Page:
Um… this is a joke… right? I mean, I know it’s real, but you didn’t really intend for it to be used, did you?

  18. mr J says:

    i so wish it was true. I tried to like “indent is flow” but find it hard to read when longer than a few pages. Since py-devs always seems so elitist, i assume this is just a sad joke.

  19. point says:

    I guess people just hate Python because they can’t use their shitty K&R bracing.

  20. […] @hek2mgl writeonly.wordpress.com/2010/04/01/… […]

  21. people that want to feel cool with nothing cool to contribute….

  22. Fajeth says:

    You took one of the greatest features in Python, removed it and now you want approval? Denied. Seriously that’s not even a question of taste. How could anyone find a code block ending with approximately an quadrillion braces easy to read? And yes, it happens more often than anyone would be willing to admit that you’re staring at your screen with growing hate and disbelieve because it just won’t work. And after a few hours of searching for the missing brace you either crash your machine or delete the fucking code and start over… Slightly exaggerating here. Anyway, point is braces objectively contribute NOTHING to the readability of code. If you think so you’re just fooling yourself. In fact you can’t read code in general. #Ihatebraces

    • John says:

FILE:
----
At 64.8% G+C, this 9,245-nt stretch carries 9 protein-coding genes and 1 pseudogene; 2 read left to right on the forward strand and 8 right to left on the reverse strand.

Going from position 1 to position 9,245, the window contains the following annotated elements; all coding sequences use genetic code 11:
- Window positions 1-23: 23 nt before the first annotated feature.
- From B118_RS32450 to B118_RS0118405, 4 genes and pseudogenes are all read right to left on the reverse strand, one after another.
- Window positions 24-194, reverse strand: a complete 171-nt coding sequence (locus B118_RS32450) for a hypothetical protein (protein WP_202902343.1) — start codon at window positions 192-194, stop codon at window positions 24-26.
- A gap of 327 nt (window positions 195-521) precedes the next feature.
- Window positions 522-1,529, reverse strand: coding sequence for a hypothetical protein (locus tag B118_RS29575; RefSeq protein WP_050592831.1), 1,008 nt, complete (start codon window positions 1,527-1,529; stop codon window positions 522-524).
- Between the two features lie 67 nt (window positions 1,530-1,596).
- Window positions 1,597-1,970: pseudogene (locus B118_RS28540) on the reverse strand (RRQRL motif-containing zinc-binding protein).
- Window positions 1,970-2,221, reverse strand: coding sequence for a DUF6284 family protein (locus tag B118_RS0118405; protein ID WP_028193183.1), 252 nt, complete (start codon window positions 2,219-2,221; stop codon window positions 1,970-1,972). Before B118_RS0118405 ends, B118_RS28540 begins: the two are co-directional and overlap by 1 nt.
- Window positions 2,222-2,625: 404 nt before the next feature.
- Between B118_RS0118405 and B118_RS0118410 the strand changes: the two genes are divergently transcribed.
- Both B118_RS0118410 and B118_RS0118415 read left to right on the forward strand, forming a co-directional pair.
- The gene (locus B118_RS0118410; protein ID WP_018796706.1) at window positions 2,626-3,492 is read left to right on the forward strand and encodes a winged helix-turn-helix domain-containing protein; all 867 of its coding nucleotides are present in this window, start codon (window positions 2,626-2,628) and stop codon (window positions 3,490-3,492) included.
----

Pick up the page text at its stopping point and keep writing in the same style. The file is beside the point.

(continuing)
You completely miss the point. What is more readable: hieroglyphs or kanji? For ancient Egyptians the former, for ancient Chinese the latter. If Python is the first programming language you learned in your life, your brain would not “see” the braces and will treat them as something “annoying”. For those, who get used to it, missing braces give feeling of something missing and being forced to some tab/spaces policy just seem like an attack on their freedom. I can barely see the point of Python code being more readable. By whom? Those, who didn’t learn “decent” language? Maybe. But it also mean they aren’t really programmers, they’re just learning. For me, personally, Python code is in fact less readable than any “curly-language”, simply because my brain used to make use of brackets. When my “visual interpreter” can’t spot a bracket, it is forced to pay attention on other stuff, like indentation. For those who learned to pay attention to indentation, it is OK. So, from my point of view, readability of the code is highly influenced by one’s experience. And no, it never happened to me to search for a missing brace for hours or even a seconds β€” have you spend hours in search for missing tab or space?… It’s just matter of practice. And the last thing: your private opinion is not an excuse or reason to be rude. Being rude on the other hand is obvious signal, that you miss proper arguments.